How to deal with translating pharmaceutical abbreviations (PT>EN)
Thread poster: G Gray

G Gray
United Kingdom
Local time: 06:00
Member (2018)
Spanish to English
Jan 12

Hello everyone,

I'm translating a report on an inspection of a pharmaceuticals company (Brazilian Portuguese to English) and I'm a bit confused about what to do with some abbreviations. There is a list of products in the following format:

PRODUCT NAME 30MG/G + 20MG/G CREM VAG CT TB AL X 35G

It's the part in bold that I'm struggling with. I've found Anvisa's list of abbrevations so I know that CT = cartuche and TB AL = Tubo de alumínio. But I am not sure how to translate these. I can't find equivalent abbreviations in English. I assume they are abbreviated for a reason, so writing out the words in full doesn't seem like an option. And leaving them as they are seems to be likely to cause confusion.

Has anyone had to deal with something like this before?


 

Kaspars Melkis  Identity Verified
United Kingdom
Local time: 06:00
Member (2005)
English to Latvian
+ ...
you can't go wrong by spelling them out Jan 12

It depends what is the purpose of your translation. (This is another issue that translation agencies often do not tell their translators about the purpose or target audience.) But normally these things are not abbreviated in English or at least not in the way it happens in other languages. Specialist writing have a lot of abbreviations but mostly because it is faster and easier to type abbreviations. It would not be wrong to spell out them fully unless there are specific requirements such as limited space on packaging etc. Spelling them out in the report is fine, it reduces ambiguity and improves readability.

Teresa Borges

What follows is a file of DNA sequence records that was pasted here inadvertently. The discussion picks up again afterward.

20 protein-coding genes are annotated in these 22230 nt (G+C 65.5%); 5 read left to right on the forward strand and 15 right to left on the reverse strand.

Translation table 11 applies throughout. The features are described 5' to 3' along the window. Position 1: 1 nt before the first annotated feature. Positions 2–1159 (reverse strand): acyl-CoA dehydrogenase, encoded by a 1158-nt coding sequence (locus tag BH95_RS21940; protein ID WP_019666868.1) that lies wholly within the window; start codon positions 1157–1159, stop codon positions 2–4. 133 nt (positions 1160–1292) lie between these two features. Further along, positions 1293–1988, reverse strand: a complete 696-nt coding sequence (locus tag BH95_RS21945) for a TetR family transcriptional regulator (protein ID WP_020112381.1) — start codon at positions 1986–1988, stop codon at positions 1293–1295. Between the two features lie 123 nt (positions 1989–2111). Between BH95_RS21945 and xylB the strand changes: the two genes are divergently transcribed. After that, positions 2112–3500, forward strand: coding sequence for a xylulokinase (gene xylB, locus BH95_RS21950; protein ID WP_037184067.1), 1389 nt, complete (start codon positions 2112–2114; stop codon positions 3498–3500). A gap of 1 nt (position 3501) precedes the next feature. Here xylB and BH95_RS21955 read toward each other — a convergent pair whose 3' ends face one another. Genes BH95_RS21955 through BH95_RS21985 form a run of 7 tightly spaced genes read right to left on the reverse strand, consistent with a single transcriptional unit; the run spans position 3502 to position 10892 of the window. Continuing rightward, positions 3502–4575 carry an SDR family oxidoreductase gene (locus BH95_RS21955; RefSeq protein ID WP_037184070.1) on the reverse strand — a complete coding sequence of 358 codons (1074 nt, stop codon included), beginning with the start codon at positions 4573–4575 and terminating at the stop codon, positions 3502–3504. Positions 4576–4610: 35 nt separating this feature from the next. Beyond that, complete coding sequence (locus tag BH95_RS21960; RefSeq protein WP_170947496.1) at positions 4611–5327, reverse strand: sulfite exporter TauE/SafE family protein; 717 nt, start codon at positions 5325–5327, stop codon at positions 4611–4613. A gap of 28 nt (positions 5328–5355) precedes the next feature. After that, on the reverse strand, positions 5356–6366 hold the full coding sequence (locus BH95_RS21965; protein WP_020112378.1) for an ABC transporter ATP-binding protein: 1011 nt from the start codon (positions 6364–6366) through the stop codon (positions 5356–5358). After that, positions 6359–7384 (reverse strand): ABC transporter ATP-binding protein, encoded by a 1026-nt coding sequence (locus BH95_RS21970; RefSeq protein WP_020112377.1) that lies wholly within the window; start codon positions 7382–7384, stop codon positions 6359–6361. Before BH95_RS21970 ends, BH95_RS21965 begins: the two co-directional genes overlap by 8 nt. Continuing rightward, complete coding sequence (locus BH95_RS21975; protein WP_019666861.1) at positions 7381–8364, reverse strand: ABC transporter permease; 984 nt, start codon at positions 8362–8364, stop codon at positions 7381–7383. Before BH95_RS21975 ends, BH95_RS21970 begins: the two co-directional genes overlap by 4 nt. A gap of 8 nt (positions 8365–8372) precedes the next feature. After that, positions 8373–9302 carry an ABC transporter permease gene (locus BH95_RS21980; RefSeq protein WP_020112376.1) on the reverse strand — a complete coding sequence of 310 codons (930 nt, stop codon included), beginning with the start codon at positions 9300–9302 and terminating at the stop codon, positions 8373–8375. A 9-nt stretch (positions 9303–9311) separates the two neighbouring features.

neilmac  Identity Verified
Spain
Local time: 07:00
Spanish to English
+ ...
My approach Jan 13

As I provide good service at reasonable rates, and in my opinion the people who use abbreviations should define them, I avoid this type of dilemma by having something like this in my terms and conditions:
"Clients should note that we cannot guarantee the translation of abbreviations and/or acronyms that have not been defined in the original text, except those most commonly used."


Teresa Borges
 

Teresa Borges
Portugal
Local time: 06:00
Member (2007)
English to Portuguese
+ ...
@Georgia Jan 13

Is this the one? http://docplayer.com.br/52045512-Tiotrax-ems-s-a-creme-vaginal-150mg-5g-100mg-5g.html
Curiously enough the words "cartucho", 'tubo" and "alumínio" are never mentioned...


 

Fiona Grace Peterson  Identity Verified
Italy
Local time: 07:00
Member
Italian to English
Refrain from posting unless you have field-specific knowledge Jan 13

Kaspars and neilmac, you are both missing the point entirely.

Kaspars Melkis wrote:

It would not be wrong to spell out them fully unless there are specific requirements such as limited space on packaging etc.


But that is the whole point of the asker's question - she is asking if there are specific requirements in this case.

neilmac wrote:

in my opinion the people who use abbreviations should define them


You're not serious, surely? Abbreviations are part and parcel of medical and pharmaceutical work, and translators working in these fields need to learn how to deal with the issue, rather than passing the buck and saying it's someone else's problem. That's not how it works.

Giorgia, while I've never come across this particular issue, my feeling is that they need to be left as abbreviations. I found this document which has some useful appendices at the end.

https://www.gnb.ca/0212/pdf/NBPDP_Formulary-e.pdf


writeaway
 

Kaspars Melkis  Identity Verified
United Kingdom
Local time: 06:00
Member (2005)
English to Latvian
+ ...
the requirements depend on intended purpose Jan 13

Fiona Grace Peterson wrote:
But that is the whole point of the asker's question - she is asking if there are specific requirements in this case.


How could we possibly know if we are not even told who is the recipient or user of the report?

As far as language or pharmacy regulations go, there definitely no requirement to use abbreviations in the report. Product listings of pharmaceuticals have a lot of abbreviations because it is just practicality, keeps item names short and easy to reference.